Thomas J. and Elizabeth Chambers Morgan Papers (Digitized Content)
The digitized content of the Thomas J. and Elizabeth Chambers Morgan collection consists of letters, notes, speeches and addresses, and newspaper clippings regarding Thomas and Elizabeth Morgan involvement with Mother Jones, the labor movement, and the Socialist Party.
Thomas J. Morgan (1847-1912), a lawyer, socialist, and labor leader, was born in Birmingham, England, and came to Chicago where he became president of the Machinists' Union in 1874. He was active in numerous labor organizations as an official, speaker, and writer as well as a frequent labor and socialist nominee for political office. From 1909 to 1911, he issued a weekly publication, The Provoker. His wife, Elizabeth Chambers Morgan, was also deeply involved in the labor movement. Among other activities, she investigated sweatshop conditions among women workers in Chicago in 1891. She compiled the correspondence and clippings in this collection.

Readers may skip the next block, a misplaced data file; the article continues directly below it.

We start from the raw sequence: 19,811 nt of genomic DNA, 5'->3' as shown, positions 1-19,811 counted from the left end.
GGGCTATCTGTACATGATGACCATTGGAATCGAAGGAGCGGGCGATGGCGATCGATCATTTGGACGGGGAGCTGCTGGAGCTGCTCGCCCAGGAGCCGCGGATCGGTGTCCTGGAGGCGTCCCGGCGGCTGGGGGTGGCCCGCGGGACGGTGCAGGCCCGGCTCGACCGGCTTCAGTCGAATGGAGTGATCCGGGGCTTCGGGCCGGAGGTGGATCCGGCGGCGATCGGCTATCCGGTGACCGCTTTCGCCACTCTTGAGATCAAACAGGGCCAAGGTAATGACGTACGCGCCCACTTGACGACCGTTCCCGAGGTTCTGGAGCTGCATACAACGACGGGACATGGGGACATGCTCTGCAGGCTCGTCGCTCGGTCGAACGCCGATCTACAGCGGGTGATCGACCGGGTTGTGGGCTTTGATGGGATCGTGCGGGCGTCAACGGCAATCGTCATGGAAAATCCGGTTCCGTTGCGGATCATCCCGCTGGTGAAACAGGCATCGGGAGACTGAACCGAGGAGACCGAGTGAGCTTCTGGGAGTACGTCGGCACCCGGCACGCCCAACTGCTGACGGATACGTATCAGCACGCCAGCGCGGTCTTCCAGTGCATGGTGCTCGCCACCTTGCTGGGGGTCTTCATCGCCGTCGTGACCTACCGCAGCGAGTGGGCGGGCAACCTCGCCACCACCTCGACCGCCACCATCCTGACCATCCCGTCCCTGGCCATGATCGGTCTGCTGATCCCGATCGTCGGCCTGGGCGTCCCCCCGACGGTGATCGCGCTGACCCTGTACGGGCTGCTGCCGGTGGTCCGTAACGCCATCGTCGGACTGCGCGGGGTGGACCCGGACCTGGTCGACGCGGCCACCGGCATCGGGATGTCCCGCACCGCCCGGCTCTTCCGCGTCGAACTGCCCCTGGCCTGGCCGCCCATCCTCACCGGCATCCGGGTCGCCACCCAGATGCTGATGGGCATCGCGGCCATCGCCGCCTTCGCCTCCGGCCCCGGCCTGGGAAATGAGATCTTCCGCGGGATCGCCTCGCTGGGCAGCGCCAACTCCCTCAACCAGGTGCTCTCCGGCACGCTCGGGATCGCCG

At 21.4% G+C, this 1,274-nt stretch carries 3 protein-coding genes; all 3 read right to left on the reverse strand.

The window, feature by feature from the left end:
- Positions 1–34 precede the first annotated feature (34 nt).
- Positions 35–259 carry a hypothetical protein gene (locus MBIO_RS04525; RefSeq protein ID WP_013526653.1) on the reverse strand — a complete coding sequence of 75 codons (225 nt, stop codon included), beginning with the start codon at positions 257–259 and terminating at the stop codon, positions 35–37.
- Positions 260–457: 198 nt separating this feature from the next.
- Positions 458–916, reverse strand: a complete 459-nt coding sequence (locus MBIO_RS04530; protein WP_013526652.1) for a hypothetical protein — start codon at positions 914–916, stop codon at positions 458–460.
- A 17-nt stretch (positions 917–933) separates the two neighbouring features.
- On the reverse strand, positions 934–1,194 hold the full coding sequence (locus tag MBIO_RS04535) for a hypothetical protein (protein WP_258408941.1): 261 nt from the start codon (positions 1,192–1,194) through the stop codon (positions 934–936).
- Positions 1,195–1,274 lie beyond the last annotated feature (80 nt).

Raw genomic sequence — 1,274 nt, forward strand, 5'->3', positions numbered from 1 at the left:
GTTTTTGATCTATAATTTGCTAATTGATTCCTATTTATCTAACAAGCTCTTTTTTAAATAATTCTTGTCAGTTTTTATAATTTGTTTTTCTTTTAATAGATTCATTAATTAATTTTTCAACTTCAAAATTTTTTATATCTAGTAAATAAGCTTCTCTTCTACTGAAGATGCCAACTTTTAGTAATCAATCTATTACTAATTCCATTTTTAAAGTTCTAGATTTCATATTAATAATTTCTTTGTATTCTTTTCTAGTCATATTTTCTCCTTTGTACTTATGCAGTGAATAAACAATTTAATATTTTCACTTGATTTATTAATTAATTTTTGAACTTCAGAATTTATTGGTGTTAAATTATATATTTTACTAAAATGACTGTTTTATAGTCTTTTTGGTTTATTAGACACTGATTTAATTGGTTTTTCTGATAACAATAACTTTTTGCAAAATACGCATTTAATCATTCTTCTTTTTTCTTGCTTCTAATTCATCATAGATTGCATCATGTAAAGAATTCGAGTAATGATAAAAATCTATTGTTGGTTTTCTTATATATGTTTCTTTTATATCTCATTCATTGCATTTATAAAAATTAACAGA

The digitized content contains letters, notes, speeches and addresses, and newspaper clippings relating to Thomas and Elizabeth Morgan's involvement with Mother Jones, the labor movement and the Socialist Party, and Morgan's The Provoker. Included are letters to Thomas J. Morgan expressing support of The Provoker and some criticizing him for the publication, and letters to and from Elizabeth Morgan about the Woman's Federal Labor Union.
The Illinois History and Lincoln Collections unit at the University of Illinois Library manages the physical items of the Thomas J. and Elizabeth Chambers Morgan Collection (MS 139). The collection was partially digitized in 2019. For more information, contact an archivist at email@example.com.